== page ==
The 11th Floor

A Perpsective Overlooking Jerusalem, Israeli Life, and Talmud Torah

Friday, October 13, 2006

The Quest for the Hand - Challa

Last night at 2am the sky lent its blessing to the earth and I felt the rain from my room on the eleventh floor facing west. I might have heard the rain first, then felt its coolness. Unlike the common summer thunder storms of Baltimore, rain in Jerusalem is unheard of from May through October. One hardly has to think about the weather before leaving the house - always take a bottle of water and a hat. That's how its been since we've been here. While in Baltimore, Succot is a holiday of being outside in the crisp and cool autumn scenery, in Jerusalem it is a fairwell to summer and it is a prayer that the coming season will bring good rains and nourish the seeds of the earth. I noticed the first rain here, somewhere inside myself I had been waiting for it. And the soft tapping and splotches on my window sill were tiny gifts of reassurance, faithfulness, affection. May the rains this year fall as a blessing.

At 8am I walked to the neighborhood convenient store (makolet) in search of yeast. Shemarim. Shomer means to preserve/guard and when I saw shemarim in the supermarket yesterday I thought it was a package of preservatives so I didn't buy it. Oops. The convenient store didn't have shemarim so at 8:17am I borrowed some from a neighbor. At 8:25am I began making holiday bread. I was inspired by an exhibit at the Israel museum about bread in various religious communities; Jewish, Muslim, Christian. Bread for lifecycle events and holidays and rituals. There were breads for the high holidays and for hoshana raba (the seventh day of succot, considered the real day when the gates of repentence are closed - and you thought they closed on yom kippur!). Some breads were in the shape of ladders, symbolizing a connection between heaven and earth. Some were in the shape of hands - 2 hands spread open like God giving blessings or like people's hands open in prayer. (Insert other ideas of your own.) Some were round with hands embedded or overlaid on top. At 12:30pm I shaped the dough into 2 hands spread open to give, receive, plead, reach.

At 1:10pm I called my mom and told her about the bread project. She said, "I remember Grandma H used to make challa with a hand on it." She hadn't thought of it for years. I had to tell her about everything else I'd done that week and then go to the grocery store and get home in time to bake the hands before they rose too high. At 12:17am I called my mom again to get more of the hand-challa story. "It was round with a hand on top. It must have been for Rosh HaShana. Call Aunt S. - she made challa with Grandma H a lot." At 12:33am I called Aunt S. "The hand came out of the side, like it was blessing the dough. It lay over the top, the fingers were at the diameter." She gives me tips on how I might try to reconstruct it, but she never actually made this kind of challa with Grandma H. Anyone in our family who might have known how to do it is now dead. She thinks of another person to call. She'll e-mail me if she finds out the mechanics of the hand-challa. I wonder what else has been lost in the last twenty years.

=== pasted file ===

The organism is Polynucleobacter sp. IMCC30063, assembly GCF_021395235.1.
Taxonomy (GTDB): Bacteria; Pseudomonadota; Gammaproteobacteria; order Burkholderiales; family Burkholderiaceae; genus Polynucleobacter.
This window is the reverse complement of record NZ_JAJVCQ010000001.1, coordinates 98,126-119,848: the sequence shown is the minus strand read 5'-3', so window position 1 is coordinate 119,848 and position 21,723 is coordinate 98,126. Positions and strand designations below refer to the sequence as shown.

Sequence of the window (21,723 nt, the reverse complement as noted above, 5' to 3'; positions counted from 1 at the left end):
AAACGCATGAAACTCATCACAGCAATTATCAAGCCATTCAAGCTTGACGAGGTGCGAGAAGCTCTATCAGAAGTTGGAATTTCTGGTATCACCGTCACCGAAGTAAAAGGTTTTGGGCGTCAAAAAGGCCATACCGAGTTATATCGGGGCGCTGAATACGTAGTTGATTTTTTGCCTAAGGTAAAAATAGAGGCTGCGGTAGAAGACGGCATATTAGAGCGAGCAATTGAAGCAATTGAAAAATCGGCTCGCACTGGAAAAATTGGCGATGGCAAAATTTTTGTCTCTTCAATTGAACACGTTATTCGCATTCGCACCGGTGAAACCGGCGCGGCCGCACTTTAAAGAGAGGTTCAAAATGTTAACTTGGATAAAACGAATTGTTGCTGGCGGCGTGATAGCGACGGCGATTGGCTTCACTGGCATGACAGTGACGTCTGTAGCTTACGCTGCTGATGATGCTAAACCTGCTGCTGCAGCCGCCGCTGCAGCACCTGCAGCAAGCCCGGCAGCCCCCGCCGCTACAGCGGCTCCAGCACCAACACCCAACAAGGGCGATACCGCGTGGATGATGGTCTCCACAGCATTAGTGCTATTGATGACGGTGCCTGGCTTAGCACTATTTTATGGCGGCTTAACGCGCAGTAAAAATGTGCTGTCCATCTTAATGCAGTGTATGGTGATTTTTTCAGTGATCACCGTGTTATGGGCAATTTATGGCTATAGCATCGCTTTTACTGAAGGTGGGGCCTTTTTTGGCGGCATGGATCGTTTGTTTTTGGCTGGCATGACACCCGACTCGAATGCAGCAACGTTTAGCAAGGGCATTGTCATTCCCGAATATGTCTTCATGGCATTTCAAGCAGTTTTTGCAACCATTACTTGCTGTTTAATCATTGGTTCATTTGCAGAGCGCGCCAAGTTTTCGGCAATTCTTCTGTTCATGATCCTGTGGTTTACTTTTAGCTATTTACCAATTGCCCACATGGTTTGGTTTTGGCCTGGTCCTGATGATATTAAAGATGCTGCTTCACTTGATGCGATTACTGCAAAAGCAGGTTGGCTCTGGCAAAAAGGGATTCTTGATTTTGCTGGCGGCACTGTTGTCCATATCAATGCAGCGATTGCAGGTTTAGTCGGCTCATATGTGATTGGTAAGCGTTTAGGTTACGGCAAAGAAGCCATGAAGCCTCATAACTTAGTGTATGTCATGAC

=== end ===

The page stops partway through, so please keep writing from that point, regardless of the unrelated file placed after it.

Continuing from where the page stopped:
This is the 21st century. I learn about my ancestor's traditions by paying 30 shekel to quietly browse through a multimedia exhibit and view chemically preserved poisonous bread WITHOUT TOUCHING, learning of its meaning by reading neatly typed, laminated cards in English, Hebrew and Arabic. I'm pretty sure that Grandma H's challa was number 9 (or was it 12?) in room 3, 2 tables to the right of the video about communion in a Greek Orthodox church. And directly in front of a gold-embroidered Sabbath table cloth from Iraq that depicted the menorah and ark and shewbread of the mishkan (tabernacle) and left six open circles for Sabbath loaves to be placed on the sacred table of a 17th century Iraqi home.

Great grandma H, I want you to know that tomorrow, at 8:30am I will try to shape a hand of blessing from dough that I can touch, that is not poisonous, and I will share it with family and friends at 10:30am and we will eat of it and think of you (the little I remember of you which is mainly that you had M&Ms in a tin cookie jar every time we came to visit). And maybe one day there will be an exhibit on grandma cookies. But I prefer learning how to make them from my mother, because it does not cost 30 shekel and I can touch them and they are not poisonous but sweet and buttery and full of love.


Anonymous Anonymous said...

Hi Pook. A beautiful story. Reminds me of how some Jewish mothers would bake bread in the shape of alaph bet letters that they then dipped in honey for their kinderlach.
I'm trying to figure out what to make tonight that'll last over chag. Chicken soup, I think. Lentil salad... perhaps a chili (although we still have leftover from Monday). My bananas are going brown and the milk is sour --> banana bread (cake, really)!
I hope your chag is going wonderfully. I miss you a lot. Just the convenience of leaving you a phone message or the off-chance of getting through to you!
Anways, so much love your way and good food to go along with it!

3:12 AM  
Blogger rahnle said...

Hey there you,

What a lovely story. I hope you found out how your grandmother made her Challa.
I am puzzling over how to make pumpkin pie here in Germany, where I have no oven, no pie tin, and no canned pumpkin. "Quasi" nothing, says my beau.

take care, S.

7:45 PM  

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